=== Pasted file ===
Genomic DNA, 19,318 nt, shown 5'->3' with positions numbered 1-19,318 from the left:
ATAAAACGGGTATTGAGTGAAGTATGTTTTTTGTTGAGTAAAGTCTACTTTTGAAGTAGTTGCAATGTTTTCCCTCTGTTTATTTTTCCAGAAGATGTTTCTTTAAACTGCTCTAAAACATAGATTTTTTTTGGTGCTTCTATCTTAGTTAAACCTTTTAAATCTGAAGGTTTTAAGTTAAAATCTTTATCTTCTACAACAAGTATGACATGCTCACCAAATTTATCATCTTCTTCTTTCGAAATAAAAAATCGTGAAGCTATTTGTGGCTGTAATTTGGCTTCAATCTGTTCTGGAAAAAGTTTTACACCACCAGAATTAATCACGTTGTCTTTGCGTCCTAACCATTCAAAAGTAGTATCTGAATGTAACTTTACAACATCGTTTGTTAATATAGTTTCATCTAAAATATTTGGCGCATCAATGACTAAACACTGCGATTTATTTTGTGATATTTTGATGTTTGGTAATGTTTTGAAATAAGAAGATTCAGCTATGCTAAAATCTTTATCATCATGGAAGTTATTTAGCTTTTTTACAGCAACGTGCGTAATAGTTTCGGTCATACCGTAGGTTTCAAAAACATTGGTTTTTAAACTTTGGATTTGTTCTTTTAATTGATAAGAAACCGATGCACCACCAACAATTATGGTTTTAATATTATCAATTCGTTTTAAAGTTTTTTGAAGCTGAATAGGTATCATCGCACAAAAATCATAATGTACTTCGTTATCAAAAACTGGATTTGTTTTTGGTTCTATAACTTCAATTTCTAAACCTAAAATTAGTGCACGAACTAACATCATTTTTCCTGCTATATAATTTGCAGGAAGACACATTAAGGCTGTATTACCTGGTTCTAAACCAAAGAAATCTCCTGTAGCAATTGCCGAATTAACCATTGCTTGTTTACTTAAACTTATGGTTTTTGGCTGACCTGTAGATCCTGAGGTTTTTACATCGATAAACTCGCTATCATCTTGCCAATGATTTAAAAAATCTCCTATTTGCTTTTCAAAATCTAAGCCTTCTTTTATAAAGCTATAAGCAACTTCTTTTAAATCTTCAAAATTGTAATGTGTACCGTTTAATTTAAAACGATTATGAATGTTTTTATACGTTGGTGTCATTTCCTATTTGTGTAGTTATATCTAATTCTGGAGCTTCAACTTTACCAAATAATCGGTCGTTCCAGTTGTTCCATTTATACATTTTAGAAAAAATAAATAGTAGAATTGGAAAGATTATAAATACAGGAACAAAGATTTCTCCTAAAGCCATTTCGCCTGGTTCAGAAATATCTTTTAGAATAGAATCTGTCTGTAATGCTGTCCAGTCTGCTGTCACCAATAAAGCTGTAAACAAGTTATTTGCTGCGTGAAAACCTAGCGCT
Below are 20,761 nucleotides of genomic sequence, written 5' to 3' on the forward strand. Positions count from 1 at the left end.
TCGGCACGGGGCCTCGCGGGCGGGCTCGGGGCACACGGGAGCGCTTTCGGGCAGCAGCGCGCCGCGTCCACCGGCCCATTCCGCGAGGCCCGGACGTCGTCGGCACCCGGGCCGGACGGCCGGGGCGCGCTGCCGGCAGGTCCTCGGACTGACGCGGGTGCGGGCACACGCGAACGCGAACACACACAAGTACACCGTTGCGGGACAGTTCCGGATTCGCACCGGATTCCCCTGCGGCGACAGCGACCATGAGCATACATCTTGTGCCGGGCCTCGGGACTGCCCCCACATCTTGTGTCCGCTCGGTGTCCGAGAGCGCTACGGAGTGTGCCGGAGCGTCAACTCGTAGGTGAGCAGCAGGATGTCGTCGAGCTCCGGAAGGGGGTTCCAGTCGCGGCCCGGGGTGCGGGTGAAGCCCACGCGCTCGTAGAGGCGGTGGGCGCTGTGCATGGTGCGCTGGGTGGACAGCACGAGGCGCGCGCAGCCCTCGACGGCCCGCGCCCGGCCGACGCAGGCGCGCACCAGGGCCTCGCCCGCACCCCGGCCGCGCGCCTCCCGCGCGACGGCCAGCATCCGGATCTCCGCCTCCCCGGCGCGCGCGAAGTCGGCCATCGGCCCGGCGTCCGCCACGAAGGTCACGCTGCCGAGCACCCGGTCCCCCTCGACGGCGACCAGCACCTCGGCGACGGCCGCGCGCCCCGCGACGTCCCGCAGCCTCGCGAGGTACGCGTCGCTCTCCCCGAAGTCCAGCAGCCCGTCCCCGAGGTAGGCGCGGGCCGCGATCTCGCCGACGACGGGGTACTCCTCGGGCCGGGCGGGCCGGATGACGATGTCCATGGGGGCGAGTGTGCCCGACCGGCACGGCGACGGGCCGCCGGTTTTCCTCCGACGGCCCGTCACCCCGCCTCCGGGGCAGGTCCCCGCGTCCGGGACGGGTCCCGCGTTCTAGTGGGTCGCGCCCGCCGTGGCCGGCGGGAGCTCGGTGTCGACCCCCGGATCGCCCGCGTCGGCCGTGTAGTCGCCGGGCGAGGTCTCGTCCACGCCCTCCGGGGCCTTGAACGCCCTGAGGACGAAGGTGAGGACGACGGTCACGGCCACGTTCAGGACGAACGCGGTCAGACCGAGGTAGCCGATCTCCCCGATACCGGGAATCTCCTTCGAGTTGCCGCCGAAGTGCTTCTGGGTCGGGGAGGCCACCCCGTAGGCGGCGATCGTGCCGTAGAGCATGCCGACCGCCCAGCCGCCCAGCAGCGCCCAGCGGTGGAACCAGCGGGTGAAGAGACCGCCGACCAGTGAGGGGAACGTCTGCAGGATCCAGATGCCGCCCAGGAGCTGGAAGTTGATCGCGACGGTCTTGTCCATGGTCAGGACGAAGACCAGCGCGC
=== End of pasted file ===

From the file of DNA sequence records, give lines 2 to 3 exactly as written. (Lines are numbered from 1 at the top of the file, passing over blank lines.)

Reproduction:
ATAAAACGGGTATTGAGTGAAGTATGTTTTTTGTTGAGTAAAGTCTACTTTTGAAGTAGTTGCAATGTTTTCCCTCTGTTTATTTTTCCAGAAGATGTTTCTTTAAACTGCTCTAAAACATAGATTTTTTTTGGTGCTTCTATCTTAGTTAAACCTTTTAAATCTGAAGGTTTTAAGTTAAAATCTTTATCTTCTACAACAAGTATGACATGCTCACCAAATTTATCATCTTCTTCTTTCGAAATAAAAAATCGTGAAGCTATTTGTGGCTGTAATTTGGCTTCAATCTGTTCTGGAAAAAGTTTTACACCACCAGAATTAATCACGTTGTCTTTGCGTCCTAACCATTCAAAAGTAGTATCTGAATGTAACTTTACAACATCGTTTGTTAATATAGTTTCATCTAAAATATTTGGCGCATCAATGACTAAACACTGCGATTTATTTTGTGATATTTTGATGTTTGGTAATGTTTTGAAATAAGAAGATTCAGCTATGCTAAAATCTTTATCATCATGGAAGTTATTTAGCTTTTTTACAGCAACGTGCGTAATAGTTTCGGTCATACCGTAGGTTTCAAAAACATTGGTTTTTAAACTTTGGATTTGTTCTTTTAATTGATAAGAAACCGATGCACCACCAACAATTATGGTTTTAATATTATCAATTCGTTTTAAAGTTTTTTGAAGCTGAATAGGTATCATCGCACAAAAATCATAATGTACTTCGTTATCAAAAACTGGATTTGTTTTTGGTTCTATAACTTCAATTTCTAAACCTAAAATTAGTGCACGAACTAACATCATTTTTCCTGCTATATAATTTGCAGGAAGACACATTAAGGCTGTATTACCTGGTTCTAAACCAAAGAAATCTCCTGTAGCAATTGCCGAATTAACCATTGCTTGTTTACTTAAACTTATGGTTTTTGGCTGACCTGTAGATCCTGAGGTTTTTACATCGATAAACTCGCTATCATCTTGCCAATGATTTAAAAAATCTCCTATTTGCTTTTCAAAATCTAAGCCTTCTTTTATAAAGCTATAAGCAACTTCTTTTAAATCTTCAAAATTGTAATGTGTACCGTTTAATTTAAAACGATTATGAATGTTTTTATACGTTGGTGTCATTTCCTATTTGTGTAGTTATATCTAATTCTGGAGCTTCAACTTTACCAAATAATCGGTCGTTCCAGTTGTTCCATTTATACATTTTAGAAAAAATAAATAGTAGAATTGGAAAGATTATAAATACAGGAACAAAGATTTCTCCTAAAGCCATTTCGCCTGGTTCAGAAATATCTTTTAGAATAGAATCTGTCTGTAATGCTGTCCAGTCTGCTGTCACCAATAAAGCTGTAAACAAGTTATTTGCTGCGTGAAAACCTAGCGCT
Below are 20,761 nucleotides of genomic sequence, written 5' to 3' on the forward strand. Positions count from 1 at the left end.